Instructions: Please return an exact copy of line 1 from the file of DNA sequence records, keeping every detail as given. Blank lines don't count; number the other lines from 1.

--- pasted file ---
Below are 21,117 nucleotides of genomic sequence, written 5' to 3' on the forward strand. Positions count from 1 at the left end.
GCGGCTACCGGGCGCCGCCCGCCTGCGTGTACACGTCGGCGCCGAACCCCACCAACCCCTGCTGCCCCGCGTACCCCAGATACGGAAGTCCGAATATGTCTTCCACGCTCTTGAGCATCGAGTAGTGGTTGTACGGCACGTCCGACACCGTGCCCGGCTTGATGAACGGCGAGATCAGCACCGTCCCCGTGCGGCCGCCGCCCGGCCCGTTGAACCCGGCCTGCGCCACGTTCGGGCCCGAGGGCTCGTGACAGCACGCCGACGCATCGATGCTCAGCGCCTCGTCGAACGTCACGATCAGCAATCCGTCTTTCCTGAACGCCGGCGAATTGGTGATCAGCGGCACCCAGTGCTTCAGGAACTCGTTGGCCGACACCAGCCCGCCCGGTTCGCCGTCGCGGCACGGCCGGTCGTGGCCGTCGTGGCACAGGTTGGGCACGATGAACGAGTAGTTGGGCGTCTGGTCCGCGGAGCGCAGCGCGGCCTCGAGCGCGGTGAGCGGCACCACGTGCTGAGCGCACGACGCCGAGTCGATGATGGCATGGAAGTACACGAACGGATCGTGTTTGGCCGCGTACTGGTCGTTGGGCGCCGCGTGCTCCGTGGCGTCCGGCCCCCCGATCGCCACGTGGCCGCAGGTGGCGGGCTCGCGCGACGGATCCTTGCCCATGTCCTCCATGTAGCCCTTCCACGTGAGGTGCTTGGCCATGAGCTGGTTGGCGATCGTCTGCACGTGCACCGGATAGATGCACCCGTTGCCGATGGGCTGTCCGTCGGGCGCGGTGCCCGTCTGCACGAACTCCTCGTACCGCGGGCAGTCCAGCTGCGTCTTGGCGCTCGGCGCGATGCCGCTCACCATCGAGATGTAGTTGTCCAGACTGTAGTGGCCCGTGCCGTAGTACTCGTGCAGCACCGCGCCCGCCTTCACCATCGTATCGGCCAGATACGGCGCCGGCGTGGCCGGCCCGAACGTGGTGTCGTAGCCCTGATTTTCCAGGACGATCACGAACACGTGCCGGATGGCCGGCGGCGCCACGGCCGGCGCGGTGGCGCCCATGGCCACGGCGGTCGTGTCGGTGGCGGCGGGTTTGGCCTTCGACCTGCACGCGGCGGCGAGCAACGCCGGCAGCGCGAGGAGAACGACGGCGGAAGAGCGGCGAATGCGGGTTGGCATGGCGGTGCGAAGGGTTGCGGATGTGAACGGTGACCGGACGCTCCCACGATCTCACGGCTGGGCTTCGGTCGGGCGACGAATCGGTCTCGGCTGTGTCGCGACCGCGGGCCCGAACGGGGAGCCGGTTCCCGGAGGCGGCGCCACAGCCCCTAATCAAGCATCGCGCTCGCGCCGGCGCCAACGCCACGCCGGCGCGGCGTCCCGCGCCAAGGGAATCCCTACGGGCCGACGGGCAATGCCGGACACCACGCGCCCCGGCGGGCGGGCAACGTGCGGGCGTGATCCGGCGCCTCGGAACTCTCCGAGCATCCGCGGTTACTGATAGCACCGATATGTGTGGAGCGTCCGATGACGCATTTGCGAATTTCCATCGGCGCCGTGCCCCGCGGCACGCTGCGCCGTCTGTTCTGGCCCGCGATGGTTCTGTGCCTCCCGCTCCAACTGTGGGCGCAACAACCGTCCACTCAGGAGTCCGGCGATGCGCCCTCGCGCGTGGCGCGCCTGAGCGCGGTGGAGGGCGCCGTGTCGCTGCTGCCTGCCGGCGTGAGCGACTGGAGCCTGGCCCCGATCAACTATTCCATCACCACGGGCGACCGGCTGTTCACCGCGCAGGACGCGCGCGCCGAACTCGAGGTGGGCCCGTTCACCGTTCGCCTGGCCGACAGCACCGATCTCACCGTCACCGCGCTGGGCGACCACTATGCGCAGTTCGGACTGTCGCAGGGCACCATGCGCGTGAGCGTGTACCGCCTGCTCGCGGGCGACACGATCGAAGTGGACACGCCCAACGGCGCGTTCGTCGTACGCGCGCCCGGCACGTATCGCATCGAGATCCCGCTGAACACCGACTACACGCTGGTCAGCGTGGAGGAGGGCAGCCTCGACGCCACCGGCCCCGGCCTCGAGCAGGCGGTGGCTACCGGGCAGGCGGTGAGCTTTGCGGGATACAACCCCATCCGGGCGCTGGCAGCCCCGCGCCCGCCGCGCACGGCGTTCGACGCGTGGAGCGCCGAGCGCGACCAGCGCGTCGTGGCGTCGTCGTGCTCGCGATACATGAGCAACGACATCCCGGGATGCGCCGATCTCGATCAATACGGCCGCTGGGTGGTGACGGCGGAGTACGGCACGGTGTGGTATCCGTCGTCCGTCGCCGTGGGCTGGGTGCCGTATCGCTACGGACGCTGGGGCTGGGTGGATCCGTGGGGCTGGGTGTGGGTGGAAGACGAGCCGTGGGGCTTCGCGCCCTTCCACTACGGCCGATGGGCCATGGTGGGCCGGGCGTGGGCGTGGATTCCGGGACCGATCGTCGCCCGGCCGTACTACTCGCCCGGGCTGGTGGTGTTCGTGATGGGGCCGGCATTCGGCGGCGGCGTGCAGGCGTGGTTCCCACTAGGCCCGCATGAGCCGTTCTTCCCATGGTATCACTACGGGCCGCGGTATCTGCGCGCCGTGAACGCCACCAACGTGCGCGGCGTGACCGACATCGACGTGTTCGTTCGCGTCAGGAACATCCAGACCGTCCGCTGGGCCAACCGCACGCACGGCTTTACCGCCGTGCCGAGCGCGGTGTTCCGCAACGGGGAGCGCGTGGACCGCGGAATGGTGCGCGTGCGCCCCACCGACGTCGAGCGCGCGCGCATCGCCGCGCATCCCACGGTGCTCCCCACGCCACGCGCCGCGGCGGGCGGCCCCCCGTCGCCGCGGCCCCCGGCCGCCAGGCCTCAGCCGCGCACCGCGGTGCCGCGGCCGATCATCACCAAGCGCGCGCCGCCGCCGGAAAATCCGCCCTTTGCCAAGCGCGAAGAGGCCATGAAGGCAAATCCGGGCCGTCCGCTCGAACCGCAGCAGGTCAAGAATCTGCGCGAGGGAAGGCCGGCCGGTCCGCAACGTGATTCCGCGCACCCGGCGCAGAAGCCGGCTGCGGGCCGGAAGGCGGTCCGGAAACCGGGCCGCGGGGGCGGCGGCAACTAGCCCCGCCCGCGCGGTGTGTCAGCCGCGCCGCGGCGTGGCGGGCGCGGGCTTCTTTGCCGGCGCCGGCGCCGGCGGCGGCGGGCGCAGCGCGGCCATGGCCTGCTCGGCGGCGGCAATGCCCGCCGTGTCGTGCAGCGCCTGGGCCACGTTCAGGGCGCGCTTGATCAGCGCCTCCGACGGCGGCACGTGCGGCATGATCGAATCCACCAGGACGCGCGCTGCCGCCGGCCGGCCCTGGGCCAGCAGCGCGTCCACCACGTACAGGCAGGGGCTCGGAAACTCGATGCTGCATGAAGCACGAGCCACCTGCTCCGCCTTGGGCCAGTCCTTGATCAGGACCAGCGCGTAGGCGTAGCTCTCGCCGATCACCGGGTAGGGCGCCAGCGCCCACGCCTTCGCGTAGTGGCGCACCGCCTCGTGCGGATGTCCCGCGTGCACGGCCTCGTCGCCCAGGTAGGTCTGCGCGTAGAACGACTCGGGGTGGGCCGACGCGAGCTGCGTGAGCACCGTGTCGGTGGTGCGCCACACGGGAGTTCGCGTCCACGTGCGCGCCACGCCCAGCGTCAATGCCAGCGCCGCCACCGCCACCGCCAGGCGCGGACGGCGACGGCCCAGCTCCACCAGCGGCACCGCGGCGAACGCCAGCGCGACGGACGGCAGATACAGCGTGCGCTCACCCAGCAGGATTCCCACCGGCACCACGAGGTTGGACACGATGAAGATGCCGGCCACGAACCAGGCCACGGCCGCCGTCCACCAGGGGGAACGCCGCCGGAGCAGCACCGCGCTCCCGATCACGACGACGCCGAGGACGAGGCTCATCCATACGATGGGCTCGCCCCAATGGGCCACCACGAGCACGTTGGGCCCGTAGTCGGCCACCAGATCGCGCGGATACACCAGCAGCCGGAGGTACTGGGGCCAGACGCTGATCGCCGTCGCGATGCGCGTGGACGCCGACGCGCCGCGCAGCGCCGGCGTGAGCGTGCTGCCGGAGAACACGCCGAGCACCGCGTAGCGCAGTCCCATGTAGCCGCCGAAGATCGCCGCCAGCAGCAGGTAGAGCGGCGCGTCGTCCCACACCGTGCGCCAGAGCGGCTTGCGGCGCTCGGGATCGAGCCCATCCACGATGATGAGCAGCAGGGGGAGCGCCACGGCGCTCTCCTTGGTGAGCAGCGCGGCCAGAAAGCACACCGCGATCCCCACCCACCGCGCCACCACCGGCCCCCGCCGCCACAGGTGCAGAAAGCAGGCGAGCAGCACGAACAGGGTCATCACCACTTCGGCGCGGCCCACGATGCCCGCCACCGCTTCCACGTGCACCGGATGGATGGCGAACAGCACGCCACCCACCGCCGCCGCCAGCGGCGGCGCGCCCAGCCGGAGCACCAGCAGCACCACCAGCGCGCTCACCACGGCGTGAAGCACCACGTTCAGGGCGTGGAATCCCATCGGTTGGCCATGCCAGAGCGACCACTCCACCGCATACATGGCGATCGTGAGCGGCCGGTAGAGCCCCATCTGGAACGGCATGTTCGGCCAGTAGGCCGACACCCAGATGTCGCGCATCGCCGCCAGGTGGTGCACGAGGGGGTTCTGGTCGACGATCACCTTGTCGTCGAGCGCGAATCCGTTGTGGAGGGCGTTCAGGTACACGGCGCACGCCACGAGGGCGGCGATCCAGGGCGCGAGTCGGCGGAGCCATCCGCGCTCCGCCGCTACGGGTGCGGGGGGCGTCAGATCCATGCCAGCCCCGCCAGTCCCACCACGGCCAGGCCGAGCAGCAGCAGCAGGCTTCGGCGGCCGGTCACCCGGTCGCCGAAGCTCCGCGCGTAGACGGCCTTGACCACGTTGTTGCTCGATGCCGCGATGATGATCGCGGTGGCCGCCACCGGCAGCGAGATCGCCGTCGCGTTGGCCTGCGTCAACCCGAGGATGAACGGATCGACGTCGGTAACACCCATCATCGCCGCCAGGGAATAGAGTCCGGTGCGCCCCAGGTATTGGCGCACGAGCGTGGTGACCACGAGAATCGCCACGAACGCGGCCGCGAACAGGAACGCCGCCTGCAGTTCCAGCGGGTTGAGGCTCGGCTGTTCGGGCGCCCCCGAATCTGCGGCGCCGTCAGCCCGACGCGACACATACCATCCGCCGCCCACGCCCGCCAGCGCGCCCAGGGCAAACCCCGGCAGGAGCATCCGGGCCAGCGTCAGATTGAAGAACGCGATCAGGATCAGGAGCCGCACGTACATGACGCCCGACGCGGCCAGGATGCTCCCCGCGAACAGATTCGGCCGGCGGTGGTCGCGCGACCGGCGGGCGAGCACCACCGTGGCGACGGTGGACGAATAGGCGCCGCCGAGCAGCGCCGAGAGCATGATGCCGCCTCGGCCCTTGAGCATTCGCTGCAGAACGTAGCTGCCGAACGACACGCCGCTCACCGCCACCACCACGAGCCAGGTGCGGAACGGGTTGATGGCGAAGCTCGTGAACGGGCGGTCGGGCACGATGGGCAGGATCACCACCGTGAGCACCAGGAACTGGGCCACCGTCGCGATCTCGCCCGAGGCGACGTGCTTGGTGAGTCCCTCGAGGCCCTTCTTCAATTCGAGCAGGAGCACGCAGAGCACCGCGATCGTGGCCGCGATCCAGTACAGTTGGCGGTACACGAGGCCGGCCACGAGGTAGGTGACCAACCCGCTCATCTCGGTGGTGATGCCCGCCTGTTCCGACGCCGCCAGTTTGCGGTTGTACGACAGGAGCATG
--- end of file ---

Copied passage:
Below are 21,117 nucleotides of genomic sequence, written 5' to 3' on the forward strand. Positions count from 1 at the left end.